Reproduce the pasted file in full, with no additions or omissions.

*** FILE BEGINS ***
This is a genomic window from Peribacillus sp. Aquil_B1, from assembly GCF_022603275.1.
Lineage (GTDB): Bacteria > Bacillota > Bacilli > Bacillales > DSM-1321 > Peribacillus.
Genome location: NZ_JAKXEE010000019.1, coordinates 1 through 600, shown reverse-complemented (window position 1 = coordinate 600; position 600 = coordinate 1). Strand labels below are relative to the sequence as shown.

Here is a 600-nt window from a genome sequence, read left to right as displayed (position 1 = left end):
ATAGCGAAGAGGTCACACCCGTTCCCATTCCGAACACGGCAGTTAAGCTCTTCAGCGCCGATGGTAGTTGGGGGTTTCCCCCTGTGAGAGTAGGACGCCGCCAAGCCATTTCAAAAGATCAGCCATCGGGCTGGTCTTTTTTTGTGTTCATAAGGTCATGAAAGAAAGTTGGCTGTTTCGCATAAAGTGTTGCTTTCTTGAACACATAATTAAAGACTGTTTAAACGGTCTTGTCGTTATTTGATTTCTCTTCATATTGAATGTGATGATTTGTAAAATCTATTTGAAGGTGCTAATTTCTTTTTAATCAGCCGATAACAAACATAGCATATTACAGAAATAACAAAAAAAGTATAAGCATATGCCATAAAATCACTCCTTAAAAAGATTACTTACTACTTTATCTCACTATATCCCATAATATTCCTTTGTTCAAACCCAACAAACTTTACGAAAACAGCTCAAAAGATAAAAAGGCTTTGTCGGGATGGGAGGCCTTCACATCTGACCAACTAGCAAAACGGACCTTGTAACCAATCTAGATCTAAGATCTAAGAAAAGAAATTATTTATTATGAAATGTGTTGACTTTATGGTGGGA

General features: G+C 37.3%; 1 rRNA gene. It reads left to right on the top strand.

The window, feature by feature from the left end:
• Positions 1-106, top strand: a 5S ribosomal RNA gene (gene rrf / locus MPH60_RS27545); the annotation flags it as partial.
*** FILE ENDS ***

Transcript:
This is a genomic window from Peribacillus sp. Aquil_B1, from assembly GCF_022603275.1.
Lineage (GTDB): Bacteria > Bacillota > Bacilli > Bacillales > DSM-1321 > Peribacillus.
Genome location: NZ_JAKXEE010000019.1, coordinates 1 through 600, shown reverse-complemented (window position 1 = coordinate 600; position 600 = coordinate 1). Strand labels below are relative to the sequence as shown.

Here is a 600-nt window from a genome sequence, read left to right as displayed (position 1 = left end):
ATAGCGAAGAGGTCACACCCGTTCCCATTCCGAACACGGCAGTTAAGCTCTTCAGCGCCGATGGTAGTTGGGGGTTTCCCCCTGTGAGAGTAGGACGCCGCCAAGCCATTTCAAAAGATCAGCCATCGGGCTGGTCTTTTTTTGTGTTCATAAGGTCATGAAAGAAAGTTGGCTGTTTCGCATAAAGTGTTGCTTTCTTGAACACATAATTAAAGACTGTTTAAACGGTCTTGTCGTTATTTGATTTCTCTTCATATTGAATGTGATGATTTGTAAAATCTATTTGAAGGTGCTAATTTCTTTTTAATCAGCCGATAACAAACATAGCATATTACAGAAATAACAAAAAAAGTATAAGCATATGCCATAAAATCACTCCTTAAAAAGATTACTTACTACTTTATCTCACTATATCCCATAATATTCCTTTGTTCAAACCCAACAAACTTTACGAAAACAGCTCAAAAGATAAAAAGGCTTTGTCGGGATGGGAGGCCTTCACATCTGACCAACTAGCAAAACGGACCTTGTAACCAATCTAGATCTAAGATCTAAGAAAAGAAATTATTTATTATGAAATGTGTTGACTTTATGGTGGGA

General features: G+C 37.3%; 1 rRNA gene. It reads left to right on the top strand.

The window, feature by feature from the left end:
• Positions 1-106, top strand: a 5S ribosomal RNA gene (gene rrf / locus MPH60_RS27545); the annotation flags it as partial.